On Fiat: "Paper money doesn’t have a very glorious history, but again, nothing imposed by the government has a very long and glorious history."
On Europe's Crisis: "You can postpone it all you want, but the problems just mount."
On Capitalism: "You are not supposed to take money away from the competent people and give it to the incompetent so that the incompetent can compete with the competent people with their own money. That’s not the way capitalism is supposed to work."
In his recent presentation, Grant Williams picked out several mathematical equations that simply don't work: equities vs. fundamentals, the gold price vs. the price of gold, Chinese economic activity vs. the Chinese GDP number, and France vs. well ... logic. In his latest 'Things That Make You Go Hhmm' extravaganza, he extends this series of 'Bizarro' situations to Japan, US Housing, high-yield credit, the outlandish effects that comments by central bank policy makers have on markets, and the curious disconnect between insider trades and the broader market among others. There are countless more of these disconnects (the strength of the euro vs. EU economic data being a key one), which lead to a fundamental conclusion that is hard to deny: Sdnob, seitiuqe, setar tseretni, and seicnerruc will all eventually leave Bizarro World and come crashing back down to Earth (where they are known as bonds, equities, interest rates, and currencies); and when they do, they will likely do the opposite of what they're doing right now.
JPY is clinging sheepishly to the 101 level versus the USD almost as if there is an 'agreement'. It has been testing this level for a week now with many viewing the 100 line in the sand as a pass/fail mark for Abenomics. Tonight's heavy data flow is mixed. While we noted yesterday the inconsistencies in Abenomics, there are two interesting anecdotes this evening worth paying attention to. First, Household spending missed expectations by the largest amount in 18 months (not a good sign for real growth coming back); and second, in a brief moment on CNBC this afternoon, the CEO of Japan's mega corp Sony admitted that while, "the preconception is that a weaker Yen is good overall. Unfortunately for us, versus the USD, it goes the other way." Futures markets signal a green open (just like last night) for the equity markets and a slight red open for JGBs.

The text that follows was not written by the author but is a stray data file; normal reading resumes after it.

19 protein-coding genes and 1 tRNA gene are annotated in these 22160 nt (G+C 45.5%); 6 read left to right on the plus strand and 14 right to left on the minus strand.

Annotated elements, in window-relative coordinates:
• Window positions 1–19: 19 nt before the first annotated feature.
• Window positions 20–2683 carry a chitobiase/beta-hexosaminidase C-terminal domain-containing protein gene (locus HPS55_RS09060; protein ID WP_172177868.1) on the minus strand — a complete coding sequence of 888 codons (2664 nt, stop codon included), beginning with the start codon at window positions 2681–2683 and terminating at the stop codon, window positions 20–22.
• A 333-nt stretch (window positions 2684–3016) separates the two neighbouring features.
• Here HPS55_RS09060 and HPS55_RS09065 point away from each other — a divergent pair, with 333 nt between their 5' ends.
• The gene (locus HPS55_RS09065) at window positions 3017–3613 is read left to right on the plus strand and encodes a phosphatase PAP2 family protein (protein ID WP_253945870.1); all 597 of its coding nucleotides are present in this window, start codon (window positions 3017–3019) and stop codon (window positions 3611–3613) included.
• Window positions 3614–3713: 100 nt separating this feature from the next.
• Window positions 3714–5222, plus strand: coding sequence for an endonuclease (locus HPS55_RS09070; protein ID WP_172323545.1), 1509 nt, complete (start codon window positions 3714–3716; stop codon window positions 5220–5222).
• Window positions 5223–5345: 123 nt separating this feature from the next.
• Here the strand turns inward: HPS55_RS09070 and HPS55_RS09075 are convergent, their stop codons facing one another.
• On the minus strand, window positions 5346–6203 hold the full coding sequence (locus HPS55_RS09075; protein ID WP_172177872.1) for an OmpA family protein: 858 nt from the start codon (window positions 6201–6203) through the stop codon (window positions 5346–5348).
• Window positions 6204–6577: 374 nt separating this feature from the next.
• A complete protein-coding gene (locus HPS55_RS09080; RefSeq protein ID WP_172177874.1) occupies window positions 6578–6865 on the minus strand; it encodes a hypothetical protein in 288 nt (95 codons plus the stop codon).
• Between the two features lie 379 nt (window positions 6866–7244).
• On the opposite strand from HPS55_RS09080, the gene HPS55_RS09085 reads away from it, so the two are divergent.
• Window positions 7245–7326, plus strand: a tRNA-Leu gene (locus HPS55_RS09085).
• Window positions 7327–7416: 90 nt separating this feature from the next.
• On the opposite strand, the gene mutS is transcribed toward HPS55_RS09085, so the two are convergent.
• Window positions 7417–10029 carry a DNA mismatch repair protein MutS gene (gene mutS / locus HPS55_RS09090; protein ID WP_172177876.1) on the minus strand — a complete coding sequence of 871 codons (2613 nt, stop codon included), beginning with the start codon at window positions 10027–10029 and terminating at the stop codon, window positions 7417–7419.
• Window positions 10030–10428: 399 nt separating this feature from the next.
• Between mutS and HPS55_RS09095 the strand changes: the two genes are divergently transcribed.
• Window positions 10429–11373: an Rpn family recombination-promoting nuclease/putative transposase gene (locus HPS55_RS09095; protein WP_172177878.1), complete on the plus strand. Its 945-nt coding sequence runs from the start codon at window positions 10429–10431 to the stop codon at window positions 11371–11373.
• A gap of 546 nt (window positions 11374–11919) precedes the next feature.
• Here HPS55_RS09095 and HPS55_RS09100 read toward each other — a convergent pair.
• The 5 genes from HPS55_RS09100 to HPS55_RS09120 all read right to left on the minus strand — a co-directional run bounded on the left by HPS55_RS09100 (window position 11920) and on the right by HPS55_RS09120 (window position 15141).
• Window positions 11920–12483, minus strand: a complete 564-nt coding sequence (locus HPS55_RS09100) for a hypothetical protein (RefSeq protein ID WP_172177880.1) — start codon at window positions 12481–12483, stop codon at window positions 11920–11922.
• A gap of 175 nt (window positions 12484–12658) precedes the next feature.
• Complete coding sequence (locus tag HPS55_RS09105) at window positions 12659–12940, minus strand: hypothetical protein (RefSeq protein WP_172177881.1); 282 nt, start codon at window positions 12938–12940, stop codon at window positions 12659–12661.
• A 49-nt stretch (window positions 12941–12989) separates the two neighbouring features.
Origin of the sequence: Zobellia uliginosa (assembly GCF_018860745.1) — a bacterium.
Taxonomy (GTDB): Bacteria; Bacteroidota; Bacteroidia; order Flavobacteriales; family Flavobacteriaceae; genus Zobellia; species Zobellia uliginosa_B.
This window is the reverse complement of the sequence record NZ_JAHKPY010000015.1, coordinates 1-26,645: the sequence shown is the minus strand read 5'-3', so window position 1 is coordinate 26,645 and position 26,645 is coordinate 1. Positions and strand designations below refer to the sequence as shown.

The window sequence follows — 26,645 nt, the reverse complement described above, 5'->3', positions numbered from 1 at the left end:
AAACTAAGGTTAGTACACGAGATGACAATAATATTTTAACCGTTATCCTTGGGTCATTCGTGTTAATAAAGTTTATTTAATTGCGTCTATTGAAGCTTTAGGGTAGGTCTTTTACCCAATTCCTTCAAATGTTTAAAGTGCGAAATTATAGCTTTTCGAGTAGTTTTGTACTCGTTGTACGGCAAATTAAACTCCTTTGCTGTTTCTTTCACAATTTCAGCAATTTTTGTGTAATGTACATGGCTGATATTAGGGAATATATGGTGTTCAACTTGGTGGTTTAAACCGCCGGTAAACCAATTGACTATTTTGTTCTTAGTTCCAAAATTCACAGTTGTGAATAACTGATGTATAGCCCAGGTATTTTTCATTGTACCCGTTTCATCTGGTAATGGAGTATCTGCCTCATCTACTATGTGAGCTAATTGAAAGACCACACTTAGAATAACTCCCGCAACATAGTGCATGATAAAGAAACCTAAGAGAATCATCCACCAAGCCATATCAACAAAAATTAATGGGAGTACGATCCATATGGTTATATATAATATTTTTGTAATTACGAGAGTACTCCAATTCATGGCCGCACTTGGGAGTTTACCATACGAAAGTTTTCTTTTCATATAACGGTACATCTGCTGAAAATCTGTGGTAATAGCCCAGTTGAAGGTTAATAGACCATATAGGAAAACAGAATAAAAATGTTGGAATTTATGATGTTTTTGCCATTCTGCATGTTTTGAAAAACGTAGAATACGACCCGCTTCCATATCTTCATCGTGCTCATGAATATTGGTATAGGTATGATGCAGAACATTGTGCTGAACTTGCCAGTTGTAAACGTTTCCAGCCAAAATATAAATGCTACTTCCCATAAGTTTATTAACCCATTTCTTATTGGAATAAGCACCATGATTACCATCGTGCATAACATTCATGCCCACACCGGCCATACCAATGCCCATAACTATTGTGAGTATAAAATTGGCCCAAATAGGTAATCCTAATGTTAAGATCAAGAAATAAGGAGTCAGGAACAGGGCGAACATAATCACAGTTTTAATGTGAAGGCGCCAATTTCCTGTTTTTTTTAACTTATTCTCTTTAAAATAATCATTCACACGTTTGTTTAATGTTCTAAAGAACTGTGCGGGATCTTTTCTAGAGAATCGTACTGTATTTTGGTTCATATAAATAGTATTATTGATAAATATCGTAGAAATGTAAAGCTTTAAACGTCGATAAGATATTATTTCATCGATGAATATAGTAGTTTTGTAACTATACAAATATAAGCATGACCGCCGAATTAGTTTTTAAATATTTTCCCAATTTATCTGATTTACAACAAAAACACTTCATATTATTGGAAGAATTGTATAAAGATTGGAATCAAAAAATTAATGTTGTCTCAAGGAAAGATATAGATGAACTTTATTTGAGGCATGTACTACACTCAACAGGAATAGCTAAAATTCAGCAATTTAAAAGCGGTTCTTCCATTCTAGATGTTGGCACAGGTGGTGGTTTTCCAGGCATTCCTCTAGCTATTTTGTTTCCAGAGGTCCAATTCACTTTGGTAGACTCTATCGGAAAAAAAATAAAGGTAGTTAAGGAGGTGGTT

Both VIX and credit markets decoupled to the downside soon after Europe closed as equities clambered higher amid lower and lower volumes. As we headed into the last hour though both markets snapped higher to catch up to stocks and that mini-capitulation seemed enough for the equity rally to run out of steam. With the JPY strengthening all day, equities ignored the message of the carry traders until the close - when a big sell-side imbalance (and reality) smacked stocks lower to catch down to the all-important VWAP level once again. The USD saw its worst two-days since Oct 2011 giving up 3 weeks of gains. Gold and Silver are up nicely on the week (1.6 to 2%), outperforming today. Equities still managed gains on the day (despite the late-day tumble) and (oddly) Treasuries also ended very marginally in the green. The last few minutes of the day - normally kept open for some levitating algo to save the day - was a cliff-dive as news of FX margin controls on the all-important JPY carry driver smashed all risk-assets lower.
Moments ago the 101 USDJPY tractor beam was broken, sending the pair lower, as a red headline hit the tape saying that...
- JAPAN TO IMPOSE NEW RULES ON FOREX MARGIN TRADING, NIKKEI SAYS
Which incidentally was long overdue: with the BOJ scrambling to contain bond (and stock, if only to the downside) volatility, it was always the FX market that was the primary uber-levered culprit moving both asset classes. As such, it was very surprising that in a world in which all correlated asset classes (just look at the USDJPY-ES relationship) are driven by FX, that currency leverage and margin rules have remained largely untouched by regulators and central bankers whose credibility is suddenly slipping away, alongside the surge in global market volatility in the past week.
You have your fear, which might become reality; and you have Market Godzilla, which IS reality...
With both the Real Estate and Banking equity indices in Japan already in bear markets (down over 20% from recent highs) and the broad indices down over 15%, just how much pain can the massive influx of foreign capital take before the exodus really takes hold. Today's 'news' of the GPIF's allocation shift won't be enough to stem the tide as 'foreigners' (who have flooded on an epic scale into Japanese stocks) step away to the next hot-money focus... this won't end well.
"Since we're dealing with markets that are being manipulated by central bank policies, there is no such thing as economic analysis anymore. All you have is the imaginations of central bankers, and you don't know what they're going to do, so you have to be diversified."